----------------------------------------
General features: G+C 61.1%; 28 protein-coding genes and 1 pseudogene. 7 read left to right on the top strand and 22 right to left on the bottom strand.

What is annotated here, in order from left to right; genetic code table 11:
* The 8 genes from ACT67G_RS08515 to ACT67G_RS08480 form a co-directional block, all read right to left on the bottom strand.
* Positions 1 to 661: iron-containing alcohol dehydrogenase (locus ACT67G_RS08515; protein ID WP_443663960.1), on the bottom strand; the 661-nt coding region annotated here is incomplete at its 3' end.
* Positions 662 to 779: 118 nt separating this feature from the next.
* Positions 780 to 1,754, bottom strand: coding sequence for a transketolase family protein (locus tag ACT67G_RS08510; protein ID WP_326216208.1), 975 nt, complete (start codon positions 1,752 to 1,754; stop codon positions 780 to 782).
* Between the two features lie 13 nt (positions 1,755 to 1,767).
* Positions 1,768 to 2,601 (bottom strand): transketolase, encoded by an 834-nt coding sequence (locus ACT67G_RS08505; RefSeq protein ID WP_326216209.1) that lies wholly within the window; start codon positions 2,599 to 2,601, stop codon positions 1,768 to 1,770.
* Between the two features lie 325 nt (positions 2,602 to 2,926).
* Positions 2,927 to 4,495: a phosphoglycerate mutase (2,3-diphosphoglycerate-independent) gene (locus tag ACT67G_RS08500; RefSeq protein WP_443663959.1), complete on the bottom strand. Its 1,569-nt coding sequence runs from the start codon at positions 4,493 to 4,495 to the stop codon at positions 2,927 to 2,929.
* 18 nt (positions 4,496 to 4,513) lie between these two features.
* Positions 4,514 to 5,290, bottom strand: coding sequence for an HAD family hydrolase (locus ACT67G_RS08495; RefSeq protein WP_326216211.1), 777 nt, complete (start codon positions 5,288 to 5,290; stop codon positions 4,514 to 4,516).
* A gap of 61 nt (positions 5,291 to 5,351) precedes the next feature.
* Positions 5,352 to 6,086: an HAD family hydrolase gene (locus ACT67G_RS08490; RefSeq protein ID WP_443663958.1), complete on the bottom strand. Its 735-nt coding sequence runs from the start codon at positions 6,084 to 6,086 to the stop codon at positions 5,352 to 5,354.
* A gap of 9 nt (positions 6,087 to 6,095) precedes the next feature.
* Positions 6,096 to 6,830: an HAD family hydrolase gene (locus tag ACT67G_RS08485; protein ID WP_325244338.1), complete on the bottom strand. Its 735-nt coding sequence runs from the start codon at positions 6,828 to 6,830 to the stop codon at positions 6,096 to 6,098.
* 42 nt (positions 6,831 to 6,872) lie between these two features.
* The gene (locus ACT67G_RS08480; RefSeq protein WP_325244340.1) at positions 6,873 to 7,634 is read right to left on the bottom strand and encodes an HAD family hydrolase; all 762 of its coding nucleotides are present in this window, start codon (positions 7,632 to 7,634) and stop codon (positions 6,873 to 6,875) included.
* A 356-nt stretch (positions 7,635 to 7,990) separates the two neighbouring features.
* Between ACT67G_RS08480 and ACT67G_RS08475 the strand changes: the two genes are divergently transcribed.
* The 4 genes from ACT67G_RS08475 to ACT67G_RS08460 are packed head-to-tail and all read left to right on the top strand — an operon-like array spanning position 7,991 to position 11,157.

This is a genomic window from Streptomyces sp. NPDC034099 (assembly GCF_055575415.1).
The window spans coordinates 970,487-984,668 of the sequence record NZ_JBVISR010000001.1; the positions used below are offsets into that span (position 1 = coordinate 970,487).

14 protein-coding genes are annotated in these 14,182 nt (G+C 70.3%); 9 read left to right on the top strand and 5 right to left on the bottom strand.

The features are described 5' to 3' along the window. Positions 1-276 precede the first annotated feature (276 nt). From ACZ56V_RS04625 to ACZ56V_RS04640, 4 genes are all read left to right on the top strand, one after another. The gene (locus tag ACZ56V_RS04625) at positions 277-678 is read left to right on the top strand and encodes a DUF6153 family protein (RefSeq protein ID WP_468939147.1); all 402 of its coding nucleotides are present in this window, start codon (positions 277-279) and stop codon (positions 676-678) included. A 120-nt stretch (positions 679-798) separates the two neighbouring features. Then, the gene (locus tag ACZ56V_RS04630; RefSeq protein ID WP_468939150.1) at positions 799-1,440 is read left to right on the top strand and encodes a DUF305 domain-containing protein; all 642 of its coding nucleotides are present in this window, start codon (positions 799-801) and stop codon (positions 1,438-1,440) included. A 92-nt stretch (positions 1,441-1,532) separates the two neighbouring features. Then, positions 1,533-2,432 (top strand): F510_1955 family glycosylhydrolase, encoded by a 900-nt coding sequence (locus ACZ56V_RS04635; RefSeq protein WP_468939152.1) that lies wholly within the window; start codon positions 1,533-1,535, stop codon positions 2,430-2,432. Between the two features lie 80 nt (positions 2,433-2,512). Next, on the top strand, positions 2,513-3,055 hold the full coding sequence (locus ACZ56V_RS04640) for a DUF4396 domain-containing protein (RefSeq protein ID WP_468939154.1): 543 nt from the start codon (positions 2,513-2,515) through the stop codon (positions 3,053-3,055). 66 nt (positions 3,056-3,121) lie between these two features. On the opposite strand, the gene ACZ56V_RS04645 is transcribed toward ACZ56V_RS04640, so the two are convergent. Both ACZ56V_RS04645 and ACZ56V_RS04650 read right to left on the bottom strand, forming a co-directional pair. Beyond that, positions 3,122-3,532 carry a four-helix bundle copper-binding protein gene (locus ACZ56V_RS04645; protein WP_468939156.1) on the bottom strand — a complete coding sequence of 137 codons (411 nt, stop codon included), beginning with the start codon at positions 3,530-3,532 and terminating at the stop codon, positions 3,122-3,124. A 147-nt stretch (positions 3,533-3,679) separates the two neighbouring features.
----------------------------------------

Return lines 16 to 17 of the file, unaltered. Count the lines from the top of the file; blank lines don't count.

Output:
* Positions 6,096 to 6,830: an HAD family hydrolase gene (locus tag ACT67G_RS08485; protein ID WP_325244338.1), complete on the bottom strand. Its 735-nt coding sequence runs from the start codon at positions 6,828 to 6,830 to the stop codon at positions 6,096 to 6,098.
* 42 nt (positions 6,831 to 6,872) lie between these two features.